• A New York City program that relocates its homeless to other cities around the country is drawing fire from Marietta leaders who say they learned it was happening from a newspaper article. >> Read more trending news  Members of Marietta City Council say they want answers about how New York runs its Special One-Time Assistance program, which provides one year’s rent for eligible clients to relocate within the city, other New York state cities or other states. The program is the subject of a lawsuit filed Dec. 1 by the city of Newark, New Jersey, which is one of the destination cities for New York’s homeless. The lawsuit argues the program pressures desperate homeless to accept substandard housing conditions and that slumlords benefit from the city’s program that pays for a year’s rent with no checks on the living conditions. CNN has reported that New York City has agreed to temporarily suspend the program. Marietta City Councilwoman Michelle Cooper Kelly said at the City Council’s Nov. 26 work session that she was “astonished” when she read a recent article in The New York Post that cited city records indicate New York City has sent homeless families to 373 cities around the country including Marietta, Kennesaw and Smyrna. According to the Post report, two homeless New York residents have been sent to Smyrna, while Marietta and Kennesaw have received one each. Other metro cities where New York’s homeless were relocated include Atlanta, East Point, Decatur, Stone Mountain, Alpharetta, Loganville, Lilburn, Lawrenceville and Riverdale. The Post also reported that since the program started in 2017, New York has relocated 5,074 families, or 12,482 people, to other areas within the city, state or around the country. Clients must show proof of income and have the future ability to pay their rent based on an amount that does not exceed 50 percent of their income, according to the city’s website. No other details about eligibility, including whether clients have to have family or employment waiting in another city or state, were provided on New York City’s website about the program. Kelly said the cities which have received the relocated families, including Marietta, have not been made aware of the program. The Atlanta Journal-Constitution called and emailed New York City officials to get more details about the program, but no one with the city government responded to those requests. Kelly said Marietta and Cobb County do a great job taking care of homeless people who are already living in the county, and taking on “the plight of another state” is something Marietta is not equipped to do. “We don’t want to be the place where people are sending their homeless population,” she said. “We want them to be addressing their own needs, as we are doing ours.” Kelly wants the city to research what options it has, including whether it could ask New York City to alert Marietta when it plans to send a person to its jurisdiction. City Attorney Doug Haynie said his research won’t be a “quick fix,” but he expects to make a recommendation by January for council members to consider. Jennifer Bennett, a spokeswoman with the city of Smyrna, said its homeless population is “known to us” and the city is not aware of anyone from New York City who has relocated to its jurisdiction. Smyrna has about five people they’ve identified as homeless who live within the city limits. “Our police department keeps an eye out for their welfare and checks on them from time to time, especially when weather conditions are unfavorable,” she said. Cobb officials are concerned that the relocated homeless could place a strain on the county’s service agencies. Kaye Cagle, spokeswoman with MUST Ministries, the Cobb-based charity that provides services for the homeless, said no one on the nonprofit’s staff has had any contact with anyone who relocated to the area under New York’s program. Tyler Driver, executive director of The Extension in Marietta, also said his organization has not had any contact with clients who have come from New York. The Extension provides long-term residential treatment to homeless people battling addictions. New York City’s program sparked a debate among Marietta’s elected officials. Councilwoman Cheryl Richardson said the practice of one government sending homeless people to other jurisdictions is nothing new. In the 1990’s, Project Homeward Bound used funding from Fulton County to provide one-way bus tickets for homeless people to leave town as long as they could prove they had family or a job waiting at their final destination. The program initially required recipients to promise they would not return to Atlanta, but managers of the program later dropped that caveat. Richardson said she was concerned about infringing on another person’s constitutional right to move freely. “Stopping this is going to be impossible,” she said of New York’s program, adding she wasn’t sure if Marietta had the ability to require New York inform other cities of its actions. Councilman Reggie Copeland said the issue magnifies the crisis of homelessness around the country since cities like New York and Marietta are all grappling with homelessness. “It’s not just local, it’s global,” he said.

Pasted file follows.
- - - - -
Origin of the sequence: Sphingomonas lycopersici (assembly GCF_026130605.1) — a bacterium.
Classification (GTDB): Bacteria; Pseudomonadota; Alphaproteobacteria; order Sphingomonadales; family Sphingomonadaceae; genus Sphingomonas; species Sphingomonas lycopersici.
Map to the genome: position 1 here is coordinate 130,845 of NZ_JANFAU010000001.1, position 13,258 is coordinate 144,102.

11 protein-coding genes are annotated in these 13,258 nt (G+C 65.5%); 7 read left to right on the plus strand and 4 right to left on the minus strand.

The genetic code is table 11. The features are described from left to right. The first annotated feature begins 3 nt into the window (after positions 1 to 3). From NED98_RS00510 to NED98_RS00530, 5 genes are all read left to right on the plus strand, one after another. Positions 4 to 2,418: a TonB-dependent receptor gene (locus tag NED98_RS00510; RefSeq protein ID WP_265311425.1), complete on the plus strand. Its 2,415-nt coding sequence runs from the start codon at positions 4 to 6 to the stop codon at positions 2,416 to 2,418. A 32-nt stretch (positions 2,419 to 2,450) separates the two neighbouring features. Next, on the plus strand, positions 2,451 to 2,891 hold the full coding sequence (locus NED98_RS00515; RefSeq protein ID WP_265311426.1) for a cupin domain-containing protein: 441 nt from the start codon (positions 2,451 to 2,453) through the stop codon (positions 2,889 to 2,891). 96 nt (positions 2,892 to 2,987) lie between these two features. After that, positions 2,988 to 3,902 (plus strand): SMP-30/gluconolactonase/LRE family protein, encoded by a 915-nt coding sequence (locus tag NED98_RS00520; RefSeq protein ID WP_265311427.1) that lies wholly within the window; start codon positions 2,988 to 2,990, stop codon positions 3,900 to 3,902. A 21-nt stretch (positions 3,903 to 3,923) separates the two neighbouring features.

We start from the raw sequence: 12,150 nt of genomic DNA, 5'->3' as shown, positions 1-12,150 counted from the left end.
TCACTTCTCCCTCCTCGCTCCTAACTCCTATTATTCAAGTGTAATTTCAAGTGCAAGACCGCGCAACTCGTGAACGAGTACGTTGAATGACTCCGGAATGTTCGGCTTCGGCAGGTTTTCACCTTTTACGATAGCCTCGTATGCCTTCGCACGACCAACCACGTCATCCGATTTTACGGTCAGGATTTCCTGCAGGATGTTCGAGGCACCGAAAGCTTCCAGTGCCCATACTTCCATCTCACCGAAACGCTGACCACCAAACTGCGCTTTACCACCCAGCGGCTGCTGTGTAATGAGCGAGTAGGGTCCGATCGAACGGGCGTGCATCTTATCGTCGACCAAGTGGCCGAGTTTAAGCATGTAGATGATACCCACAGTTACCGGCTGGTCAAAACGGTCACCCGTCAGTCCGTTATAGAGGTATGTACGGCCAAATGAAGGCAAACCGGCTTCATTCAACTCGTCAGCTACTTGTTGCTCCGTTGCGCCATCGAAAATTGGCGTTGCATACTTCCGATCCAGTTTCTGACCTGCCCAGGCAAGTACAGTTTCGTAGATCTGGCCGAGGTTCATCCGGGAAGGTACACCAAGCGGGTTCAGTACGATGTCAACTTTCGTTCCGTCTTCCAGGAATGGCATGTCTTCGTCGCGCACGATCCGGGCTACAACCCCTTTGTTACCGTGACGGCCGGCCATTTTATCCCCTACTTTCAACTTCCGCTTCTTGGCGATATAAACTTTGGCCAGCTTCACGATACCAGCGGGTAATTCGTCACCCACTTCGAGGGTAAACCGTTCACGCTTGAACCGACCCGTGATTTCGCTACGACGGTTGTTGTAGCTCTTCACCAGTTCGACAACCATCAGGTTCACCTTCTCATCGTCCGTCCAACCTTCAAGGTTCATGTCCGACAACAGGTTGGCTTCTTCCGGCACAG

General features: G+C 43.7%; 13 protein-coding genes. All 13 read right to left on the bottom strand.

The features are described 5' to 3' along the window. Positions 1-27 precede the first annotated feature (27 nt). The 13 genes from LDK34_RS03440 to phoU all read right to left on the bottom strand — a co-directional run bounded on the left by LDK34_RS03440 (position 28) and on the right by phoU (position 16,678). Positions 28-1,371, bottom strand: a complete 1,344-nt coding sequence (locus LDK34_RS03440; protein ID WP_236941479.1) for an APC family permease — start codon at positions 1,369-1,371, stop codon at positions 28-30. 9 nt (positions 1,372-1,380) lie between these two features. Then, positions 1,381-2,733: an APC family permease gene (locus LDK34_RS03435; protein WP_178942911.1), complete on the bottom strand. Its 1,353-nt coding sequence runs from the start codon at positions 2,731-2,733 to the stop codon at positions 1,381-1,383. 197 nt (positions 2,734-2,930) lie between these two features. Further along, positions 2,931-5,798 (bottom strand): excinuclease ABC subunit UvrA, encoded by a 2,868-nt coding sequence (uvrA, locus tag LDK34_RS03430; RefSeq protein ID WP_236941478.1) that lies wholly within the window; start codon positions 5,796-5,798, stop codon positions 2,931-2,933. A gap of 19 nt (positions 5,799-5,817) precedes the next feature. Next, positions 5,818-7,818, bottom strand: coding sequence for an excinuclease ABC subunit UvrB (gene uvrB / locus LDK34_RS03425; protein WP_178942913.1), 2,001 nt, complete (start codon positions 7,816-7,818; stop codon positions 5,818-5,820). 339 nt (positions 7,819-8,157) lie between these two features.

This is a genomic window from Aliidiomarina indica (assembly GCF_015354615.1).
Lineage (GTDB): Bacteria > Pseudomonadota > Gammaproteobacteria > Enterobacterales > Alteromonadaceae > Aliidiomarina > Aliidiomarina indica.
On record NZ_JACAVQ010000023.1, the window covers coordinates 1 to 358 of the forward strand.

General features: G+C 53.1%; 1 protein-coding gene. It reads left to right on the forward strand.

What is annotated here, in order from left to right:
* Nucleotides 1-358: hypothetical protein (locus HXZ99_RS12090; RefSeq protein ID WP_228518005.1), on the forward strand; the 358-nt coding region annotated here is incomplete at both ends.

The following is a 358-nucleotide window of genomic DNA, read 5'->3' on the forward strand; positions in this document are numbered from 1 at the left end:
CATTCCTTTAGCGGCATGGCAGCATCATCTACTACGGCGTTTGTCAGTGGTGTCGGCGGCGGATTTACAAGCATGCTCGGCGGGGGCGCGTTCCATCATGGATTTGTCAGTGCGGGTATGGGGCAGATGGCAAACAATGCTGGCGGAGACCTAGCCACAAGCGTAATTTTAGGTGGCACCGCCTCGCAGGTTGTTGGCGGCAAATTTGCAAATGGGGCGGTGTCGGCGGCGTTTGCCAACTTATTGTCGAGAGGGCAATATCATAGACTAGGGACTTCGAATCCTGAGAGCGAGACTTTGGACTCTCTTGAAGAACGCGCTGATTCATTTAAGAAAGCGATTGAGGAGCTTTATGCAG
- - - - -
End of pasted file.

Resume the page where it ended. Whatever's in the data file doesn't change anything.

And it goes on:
• Ruiz Food Products is recalling certain El Monterey breakfast burritos for plastic contamination, officials said. >> Read more trending news  The company recalled 55,013 pounds of 12-count, value pack “El Monterey signature burritos with egg sausage and cheese with a best buy date of 1/15/2021, the U.S. Department of Agriculture said. Three consumers complained after noticing hard, white plastic in a burrito. There are no reports of injuries. Consumers should return or throw away the burritos if they have them.